In this instalment of Beat Dissected we’ll be creating a jackin’ tech-house beat based on Roland TR-909 hits.
Beat Dissected is a regular series in which we deconstruct drum patterns, showing you how to program them in any DAW. Just copy our grid in your own software to recreate the loop.
Pull the project from Blend below to download the samples.
Here’s the beat we’re building today:
SoundsProcessed Roland TR-909 hits
We begin with the bass drum. We’re using 909 samples taken from the Samples From Mars 909 From Mars pack. The pattern is a simple four-to-the-floor.
Considering it’s the driving force of our beat, we could do with adding some attitude to this sample. We load an instance of Fabfilter’s Saturn, applying the Warm Tape algorithm along with a moderate drive setting to 77 Hz and below.
We also apply the Warm Tape algorithm to range above 77 Hz, but here we push the drive right up to 85%. We follow this with an EQ, cutting everything below 30 Hz and pulling out a few mids.
With the low end now driving along nicely, we can add an extra sample to the kick to apply more upper mid range presence and transient. We load a second bass drum sample onto a new slot and program the same pattern as our previous kick.
We engage the filter on Ableton’s Simpler to cut everything below 220 Hz and using the envelope section we take off the sustain and bring down the decay to shorten the sample. Lastly, we pitch it up three semitones.
Next we add an instance of D16 Decimort, driving the sample quite heavily, then follow this with a more brutal high-pass using Pro-Q 2, sweeping up to 760 Hz with a low-cut filter.
Next we add a snare to our loop, programming hits on the 2 and 4 of each bar.
We back off the attack and again process with a combination of Decimort and Pro-Q 2. On Decimort we set the PREAMP to halfway, the DRY/WET to 75% and level compensate with the OUTPUT VOLUME. Using the Pro-Q 2 we cut away any frequencies below 180Hz and also use a bell filter to duck around 250Hz, this is where the main body of the snare is sitting and is interfering with the kick slightly, removing some of this frequency range from the snare helps it to sit with the kick.
To add some groove and swing to our beat we add another snare and program some syncopated hits. We back the attack right off on our syncopated snare, pitching it down five semitones and cutting away any low frequencies. At this point you can start to experiment with different swing settings to adjust the groove.
Now for some hi-hats. We begin with the closed hats, taking off the sustain and cutting the lows, emphasising the transient.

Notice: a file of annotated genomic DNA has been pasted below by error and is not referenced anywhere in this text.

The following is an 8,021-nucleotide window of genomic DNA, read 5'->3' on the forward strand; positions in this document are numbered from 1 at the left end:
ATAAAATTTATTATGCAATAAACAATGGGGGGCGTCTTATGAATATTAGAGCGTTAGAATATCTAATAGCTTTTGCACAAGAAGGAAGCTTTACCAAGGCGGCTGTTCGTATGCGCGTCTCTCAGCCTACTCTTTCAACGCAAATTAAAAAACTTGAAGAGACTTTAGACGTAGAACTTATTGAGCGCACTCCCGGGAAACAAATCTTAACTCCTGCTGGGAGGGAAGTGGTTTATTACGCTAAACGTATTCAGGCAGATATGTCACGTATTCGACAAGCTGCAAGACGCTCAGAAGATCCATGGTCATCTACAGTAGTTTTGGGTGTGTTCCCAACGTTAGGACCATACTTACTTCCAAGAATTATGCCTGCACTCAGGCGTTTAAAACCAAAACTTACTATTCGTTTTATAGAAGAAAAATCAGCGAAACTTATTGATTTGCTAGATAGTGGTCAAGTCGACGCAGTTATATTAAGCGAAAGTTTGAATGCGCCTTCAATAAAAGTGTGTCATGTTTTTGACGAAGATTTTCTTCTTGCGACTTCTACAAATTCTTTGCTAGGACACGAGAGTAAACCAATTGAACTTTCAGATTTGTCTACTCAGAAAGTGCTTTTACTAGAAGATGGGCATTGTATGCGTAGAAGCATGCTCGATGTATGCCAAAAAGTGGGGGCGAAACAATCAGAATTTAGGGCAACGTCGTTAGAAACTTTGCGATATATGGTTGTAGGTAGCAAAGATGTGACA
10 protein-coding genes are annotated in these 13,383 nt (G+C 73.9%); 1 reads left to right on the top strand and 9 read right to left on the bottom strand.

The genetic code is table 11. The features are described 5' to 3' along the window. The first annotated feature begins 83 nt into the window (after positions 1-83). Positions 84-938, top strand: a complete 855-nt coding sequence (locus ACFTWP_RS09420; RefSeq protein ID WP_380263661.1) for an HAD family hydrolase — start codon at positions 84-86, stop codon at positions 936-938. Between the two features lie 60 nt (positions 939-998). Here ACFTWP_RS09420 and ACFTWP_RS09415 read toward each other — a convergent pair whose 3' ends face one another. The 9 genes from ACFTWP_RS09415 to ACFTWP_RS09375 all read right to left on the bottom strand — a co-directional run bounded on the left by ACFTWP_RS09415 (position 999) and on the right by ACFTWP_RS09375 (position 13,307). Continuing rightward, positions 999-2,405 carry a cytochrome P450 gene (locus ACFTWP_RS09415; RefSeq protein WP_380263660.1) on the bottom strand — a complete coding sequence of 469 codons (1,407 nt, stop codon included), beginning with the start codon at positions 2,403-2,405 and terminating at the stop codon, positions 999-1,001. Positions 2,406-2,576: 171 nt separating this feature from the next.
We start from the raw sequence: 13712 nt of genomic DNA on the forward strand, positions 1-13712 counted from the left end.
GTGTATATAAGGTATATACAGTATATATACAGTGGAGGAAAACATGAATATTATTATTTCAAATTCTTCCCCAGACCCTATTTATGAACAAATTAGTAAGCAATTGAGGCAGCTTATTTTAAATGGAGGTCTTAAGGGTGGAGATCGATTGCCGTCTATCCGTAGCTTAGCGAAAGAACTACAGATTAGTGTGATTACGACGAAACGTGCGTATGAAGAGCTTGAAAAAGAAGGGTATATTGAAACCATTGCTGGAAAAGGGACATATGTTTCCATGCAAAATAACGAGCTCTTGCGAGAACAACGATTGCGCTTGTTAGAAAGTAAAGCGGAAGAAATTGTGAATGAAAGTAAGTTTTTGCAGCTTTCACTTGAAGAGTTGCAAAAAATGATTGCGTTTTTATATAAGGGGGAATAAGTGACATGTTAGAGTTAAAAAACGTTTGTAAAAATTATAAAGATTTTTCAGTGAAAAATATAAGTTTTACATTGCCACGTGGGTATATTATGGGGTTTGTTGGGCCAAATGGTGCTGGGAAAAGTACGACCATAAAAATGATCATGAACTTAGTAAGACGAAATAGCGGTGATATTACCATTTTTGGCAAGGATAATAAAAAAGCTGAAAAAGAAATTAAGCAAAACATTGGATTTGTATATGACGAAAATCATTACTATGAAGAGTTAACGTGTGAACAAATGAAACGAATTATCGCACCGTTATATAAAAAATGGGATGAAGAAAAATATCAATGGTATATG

Next we add an open hat with some velocity variations, giving a nice groove to the beat.
We use some 909 claps to add character to our snare and some width to the loop. We program the claps on the same beats as the snare, but nudge the hits forward in time ever so slightly so they won’t interfere with the kick or snare.
Once more we take off the sustain, shorten the decay and release, then we transpose down four semitones, cut the low and distort with Decimort. Using the default Decimort setting, we dial back the dry/wet balance slightly to soften the effect.
Finally we duplicate the drum rack slot, panning one version hard left and one hard right with a slightly difference clap sound. Using two similar but different samples paned left and right gives us a really wide sound that won’t suffer from any phase issues when collapsed to mono.
The final sound we add to our beat is another closed hi-hat, playing 16th notes to emphasise the swing. We also slightly lower the velocities for hits landing on certain beats.
In terms of processing, we back the attack right off, shorten the decay and take off the sustain. We also sweep away any low or mid frequencies, thus applying a bit more movement and groove to the tops in our beat.
o keep the sample interesting and give it some movement, we add a chorus and flanger effect, dialling down the dry/wet mix for both effects to add some subtle movement and width. The sample still has a bit too much midrange, so we apply another instance of Pro-Q 2 after the modulation effects, sweeping up to 4 kHz.
For the icing on the cake, we apply some group processing, the idea being to subtly enhance what is already present, to add a more coherent ‘glued-together’ feel.
First we opt for another instance of Decimort, this time going extremely subtle with the effect. Next we add a Glue Compressor set to around 2 dB of gain reduction with slow attack and fast release.
With the first compressor levelling things out, knocking back the peaks when the snare hits, we can now apply another compressor with some more extreme settings to add more punch to the beat. Again we use the Glue Compressor, this time bringing down the threshold until we have around 10 dB of compression with slow attack and fast release. In combination, the group processing here glues the sounds together and adds some warmth and punch.
If you enjoyed this tutorial you might find our book ‘The Secrets of Dance Music Production’ a helpful resource for similar tutorials.